Poll: Kansas Legislature far to the right of most Kansans

? From Medicaid expansion and legalizing marijuana, to concealed-carry laws and school funding, a new survey says the prevailing political views in the Kansas Statehouse are far to the right of most Kansans.

By large majorities, the poll found, most of those surveyed said they support expanding Medicaid as allowed under the federal Affordable Care Act, and they support legalizing marijuana — two issues that have gained no traction in the Kansas Legislature this year.

At the same time, an overwhelming majority said they oppose allowing people to carry concealed handguns without a permit or formal training, and more people said they oppose the new school “block grant” funding law than support it. Both measures have already passed the Legislature and were signed into law by Gov. Sam Brownback.

“It is what it is,” said Chapman Rackaway, a political science professor at Fort Hays State University, who helped design the poll. “It shows the disconnect between the people and their elected officials.”

Brownback’s press secretary, Eileen Hawley, said she doesn’t accept the idea that the voting public disagrees with the political direction of the state.

“In November, Kansans reelected Sam Brownback to a second term as governor based on his record of growing the economy, reforming welfare, stabilizing education funding and protecting the Constitution,” Hawley said.

The annual “Kansas Speaks” poll was conducted by FHSU’s Docking Institute of Public Affairs.

The survey of 519 adults was conducted March 23 through April 1 using random calls to landlines and cell phones. Of the people surveyed, 79 percent said they voted in the November 2014 elections. The margin of error is plus or minus 4.4 percentage points.

Among the findings:

• Only 30 percent of those surveyed said they favor the new school funding law, which repealed the per-pupil funding formula that had been in place since 1992 and replaced it with block grants to school districts. Forty-nine percent said they oppose that law, while 22 percent said they were not sure.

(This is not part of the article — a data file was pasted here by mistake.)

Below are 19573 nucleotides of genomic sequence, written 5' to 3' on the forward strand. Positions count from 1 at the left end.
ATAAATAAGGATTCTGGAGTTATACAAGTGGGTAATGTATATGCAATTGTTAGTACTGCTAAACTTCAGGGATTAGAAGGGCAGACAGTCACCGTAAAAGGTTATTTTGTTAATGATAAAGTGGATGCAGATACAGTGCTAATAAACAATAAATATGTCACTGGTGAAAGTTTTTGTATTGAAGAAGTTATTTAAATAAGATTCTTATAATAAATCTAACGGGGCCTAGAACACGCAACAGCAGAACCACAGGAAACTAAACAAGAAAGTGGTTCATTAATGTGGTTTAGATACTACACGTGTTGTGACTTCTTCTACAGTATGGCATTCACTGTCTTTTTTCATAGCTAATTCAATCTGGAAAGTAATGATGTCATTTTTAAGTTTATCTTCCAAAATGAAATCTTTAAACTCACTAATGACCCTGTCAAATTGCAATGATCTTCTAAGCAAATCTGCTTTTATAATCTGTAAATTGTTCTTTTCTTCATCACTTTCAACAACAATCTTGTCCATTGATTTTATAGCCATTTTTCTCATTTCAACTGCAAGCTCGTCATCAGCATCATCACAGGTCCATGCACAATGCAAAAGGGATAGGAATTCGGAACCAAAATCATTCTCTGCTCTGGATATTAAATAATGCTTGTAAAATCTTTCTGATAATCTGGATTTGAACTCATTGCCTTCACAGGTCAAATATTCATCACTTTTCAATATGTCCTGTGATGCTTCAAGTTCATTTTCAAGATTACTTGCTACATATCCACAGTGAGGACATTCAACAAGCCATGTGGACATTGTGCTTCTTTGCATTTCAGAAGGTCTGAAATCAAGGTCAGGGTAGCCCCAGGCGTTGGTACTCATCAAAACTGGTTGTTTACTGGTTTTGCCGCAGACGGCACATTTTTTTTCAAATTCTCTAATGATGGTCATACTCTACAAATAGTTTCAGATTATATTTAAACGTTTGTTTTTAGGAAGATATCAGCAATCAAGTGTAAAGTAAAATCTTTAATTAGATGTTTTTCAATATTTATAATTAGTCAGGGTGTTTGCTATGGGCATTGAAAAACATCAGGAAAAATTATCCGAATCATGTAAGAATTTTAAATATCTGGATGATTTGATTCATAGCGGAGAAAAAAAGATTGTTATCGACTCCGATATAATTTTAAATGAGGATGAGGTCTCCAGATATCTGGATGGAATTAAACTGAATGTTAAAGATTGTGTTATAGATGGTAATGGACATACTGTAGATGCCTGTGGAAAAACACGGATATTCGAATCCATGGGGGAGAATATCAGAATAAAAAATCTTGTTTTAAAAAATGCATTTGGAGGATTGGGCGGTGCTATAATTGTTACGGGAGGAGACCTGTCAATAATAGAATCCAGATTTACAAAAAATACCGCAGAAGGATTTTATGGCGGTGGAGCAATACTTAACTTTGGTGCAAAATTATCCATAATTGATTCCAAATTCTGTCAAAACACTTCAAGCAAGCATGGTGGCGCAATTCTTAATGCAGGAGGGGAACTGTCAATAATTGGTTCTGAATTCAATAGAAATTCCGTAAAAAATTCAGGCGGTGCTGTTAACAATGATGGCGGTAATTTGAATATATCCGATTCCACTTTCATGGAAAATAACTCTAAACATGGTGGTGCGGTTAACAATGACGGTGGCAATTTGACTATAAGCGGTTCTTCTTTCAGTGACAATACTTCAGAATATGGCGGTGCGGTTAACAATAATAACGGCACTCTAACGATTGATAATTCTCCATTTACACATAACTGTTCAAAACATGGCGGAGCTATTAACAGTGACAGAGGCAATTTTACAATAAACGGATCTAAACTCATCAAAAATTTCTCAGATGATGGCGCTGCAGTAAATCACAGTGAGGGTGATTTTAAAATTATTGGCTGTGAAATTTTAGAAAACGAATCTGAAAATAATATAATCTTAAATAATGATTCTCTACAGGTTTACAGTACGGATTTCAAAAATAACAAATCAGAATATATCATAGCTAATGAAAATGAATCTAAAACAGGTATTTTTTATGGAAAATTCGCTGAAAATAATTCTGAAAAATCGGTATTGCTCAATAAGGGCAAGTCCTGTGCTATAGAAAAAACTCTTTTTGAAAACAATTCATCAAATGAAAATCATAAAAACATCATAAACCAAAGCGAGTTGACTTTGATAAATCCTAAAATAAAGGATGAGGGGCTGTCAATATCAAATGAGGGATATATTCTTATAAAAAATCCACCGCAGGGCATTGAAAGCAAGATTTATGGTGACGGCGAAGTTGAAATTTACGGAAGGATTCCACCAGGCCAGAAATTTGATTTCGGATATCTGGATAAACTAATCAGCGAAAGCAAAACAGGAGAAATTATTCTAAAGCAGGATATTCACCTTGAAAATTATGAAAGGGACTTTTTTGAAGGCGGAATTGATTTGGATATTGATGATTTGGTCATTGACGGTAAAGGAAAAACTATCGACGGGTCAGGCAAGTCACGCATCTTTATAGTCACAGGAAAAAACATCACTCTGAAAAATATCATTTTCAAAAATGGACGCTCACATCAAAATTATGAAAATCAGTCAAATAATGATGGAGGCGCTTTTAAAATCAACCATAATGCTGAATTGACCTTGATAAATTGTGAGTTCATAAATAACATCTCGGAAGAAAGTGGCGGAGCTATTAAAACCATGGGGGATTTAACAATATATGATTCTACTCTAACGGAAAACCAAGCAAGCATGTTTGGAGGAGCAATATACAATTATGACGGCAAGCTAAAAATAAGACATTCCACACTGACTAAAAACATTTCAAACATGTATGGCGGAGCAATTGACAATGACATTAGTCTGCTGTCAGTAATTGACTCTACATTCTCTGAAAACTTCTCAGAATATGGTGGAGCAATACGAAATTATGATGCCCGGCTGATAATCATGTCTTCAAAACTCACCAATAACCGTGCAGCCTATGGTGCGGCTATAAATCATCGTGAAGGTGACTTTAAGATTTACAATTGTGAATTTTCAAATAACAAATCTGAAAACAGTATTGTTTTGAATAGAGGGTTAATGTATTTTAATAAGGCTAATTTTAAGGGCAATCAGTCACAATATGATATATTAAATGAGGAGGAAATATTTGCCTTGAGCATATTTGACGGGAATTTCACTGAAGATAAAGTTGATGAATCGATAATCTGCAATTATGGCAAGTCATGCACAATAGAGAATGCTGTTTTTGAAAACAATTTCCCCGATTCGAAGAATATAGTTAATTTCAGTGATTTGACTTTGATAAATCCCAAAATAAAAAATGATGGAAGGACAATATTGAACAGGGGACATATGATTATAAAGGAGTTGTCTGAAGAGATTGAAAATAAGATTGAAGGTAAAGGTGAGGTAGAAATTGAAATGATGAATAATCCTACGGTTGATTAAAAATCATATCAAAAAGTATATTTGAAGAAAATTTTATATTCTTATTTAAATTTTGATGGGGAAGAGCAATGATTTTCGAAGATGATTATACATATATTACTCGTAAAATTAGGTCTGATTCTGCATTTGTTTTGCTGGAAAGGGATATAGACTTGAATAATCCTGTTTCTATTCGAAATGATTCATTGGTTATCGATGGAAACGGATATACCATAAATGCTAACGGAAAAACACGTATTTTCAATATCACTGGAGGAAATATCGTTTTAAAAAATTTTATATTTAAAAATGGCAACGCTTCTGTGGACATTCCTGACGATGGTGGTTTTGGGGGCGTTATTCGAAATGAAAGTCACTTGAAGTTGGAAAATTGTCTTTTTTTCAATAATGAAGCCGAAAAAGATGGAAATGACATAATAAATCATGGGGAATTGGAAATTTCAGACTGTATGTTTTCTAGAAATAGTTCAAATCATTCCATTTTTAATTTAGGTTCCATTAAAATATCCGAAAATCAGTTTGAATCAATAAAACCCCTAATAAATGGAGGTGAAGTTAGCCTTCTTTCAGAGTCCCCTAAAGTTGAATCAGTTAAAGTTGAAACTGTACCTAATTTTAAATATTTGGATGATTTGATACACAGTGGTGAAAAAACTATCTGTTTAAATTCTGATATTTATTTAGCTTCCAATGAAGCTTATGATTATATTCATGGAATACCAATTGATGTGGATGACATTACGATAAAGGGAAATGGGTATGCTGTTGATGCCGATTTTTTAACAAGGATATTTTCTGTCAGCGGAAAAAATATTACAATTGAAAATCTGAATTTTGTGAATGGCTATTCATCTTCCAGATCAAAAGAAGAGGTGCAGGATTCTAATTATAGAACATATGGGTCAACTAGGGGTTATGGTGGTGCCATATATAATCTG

That bill, Senate Bill 7, narrowly passed the House, 64-57. The Senate approved it, 25-14, and Brownback signed it into law on March 25.

• 75 percent of those surveyed oppose allowing gun owners to carry concealed weapons in public without a permit or certification of formal training. That bill, Senate Bill 45, sailed through both chambers, 85-39 in the House and 31-8 in the Senate, and was signed by Brownback on April 2.

• More than two-thirds of respondents — 68 percent — said they favor allowing medical marijuana in Kansas, while 63 percent said they favor decriminalizing recreational use so that personal possession would be punishable by only a fine instead of jail time.

Two bills were introduced in the Legislature this year to legalize medical marijuana, but neither House Bill 2011 nor Senate Bill 9 received a committee hearing.

House Bill 2049, which would reduce the penalties for marijuana possession, passed out of a committee by a unanimous vote but has not yet come up for a vote in the full House.

• And 58 percent of those surveyed said they support expanding Medicaid, as allowed under the federal health care law, to cover more low-income Kansans who cannot otherwise afford health insurance. Forty-two percent oppose expansion. Two bills to expand Medicaid have been introduced this year, but neither has advanced out of committee, and Republican leaders in the House have been reluctant to allow a vote on either measure.

Rackaway said he thinks it’s clear that the Legislature does not reflect the views of most Kansans.

“As much as I try to keep my ear to the ground on what people are talking about in politics, I haven’t heard people say we need to change the school funding formula significantly, or strip away the requirements for people to get a permit to carry a firearm,” he said. “Those seem to be solutions in search of problems.”

But he said the fault for that disconnect does not lie entirely with elected officials.

“People are not taking advantage of the opportunity to be in contact with their elected officials, so they pay attention to the people around them rather than their constituents,” Rackaway said. “When legislators hear from their constituents more often, they know this isn’t something they can spin away just by saying polls are not perfect. They hear it regularly.”